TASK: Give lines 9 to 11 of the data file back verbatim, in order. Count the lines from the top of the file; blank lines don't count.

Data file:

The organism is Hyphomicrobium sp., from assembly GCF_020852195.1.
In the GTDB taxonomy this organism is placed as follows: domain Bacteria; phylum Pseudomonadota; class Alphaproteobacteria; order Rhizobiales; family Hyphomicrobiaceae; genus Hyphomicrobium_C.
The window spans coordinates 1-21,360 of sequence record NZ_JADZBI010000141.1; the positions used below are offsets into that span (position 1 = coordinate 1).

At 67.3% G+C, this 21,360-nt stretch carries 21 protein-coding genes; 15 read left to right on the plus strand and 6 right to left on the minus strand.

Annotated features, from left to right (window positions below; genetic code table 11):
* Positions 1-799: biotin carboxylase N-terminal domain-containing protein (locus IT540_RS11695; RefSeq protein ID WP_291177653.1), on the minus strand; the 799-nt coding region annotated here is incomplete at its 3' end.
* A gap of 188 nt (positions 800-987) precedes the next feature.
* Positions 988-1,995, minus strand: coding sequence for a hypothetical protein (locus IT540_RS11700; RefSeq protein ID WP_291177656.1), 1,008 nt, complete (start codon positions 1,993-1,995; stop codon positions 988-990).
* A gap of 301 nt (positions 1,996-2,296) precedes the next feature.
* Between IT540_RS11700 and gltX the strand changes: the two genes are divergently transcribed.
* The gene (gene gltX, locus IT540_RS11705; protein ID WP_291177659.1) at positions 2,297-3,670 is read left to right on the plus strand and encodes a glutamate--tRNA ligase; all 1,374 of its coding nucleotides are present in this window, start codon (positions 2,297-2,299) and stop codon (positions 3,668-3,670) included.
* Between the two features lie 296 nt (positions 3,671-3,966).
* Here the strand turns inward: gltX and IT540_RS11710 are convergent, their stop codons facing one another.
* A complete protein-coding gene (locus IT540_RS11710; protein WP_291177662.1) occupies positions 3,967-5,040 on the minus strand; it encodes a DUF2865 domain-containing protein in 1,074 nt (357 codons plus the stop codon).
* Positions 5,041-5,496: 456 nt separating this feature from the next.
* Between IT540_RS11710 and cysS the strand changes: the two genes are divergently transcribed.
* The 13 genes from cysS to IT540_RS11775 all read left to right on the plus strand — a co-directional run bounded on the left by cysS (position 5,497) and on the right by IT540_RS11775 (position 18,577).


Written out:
* A gap of 301 nt (positions 1,996-2,296) precedes the next feature.
* Between IT540_RS11700 and gltX the strand changes: the two genes are divergently transcribed.
* The gene (gene gltX, locus IT540_RS11705; protein ID WP_291177659.1) at positions 2,297-3,670 is read left to right on the plus strand and encodes a glutamate--tRNA ligase; all 1,374 of its coding nucleotides are present in this window, start codon (positions 2,297-2,299) and stop codon (positions 3,668-3,670) included.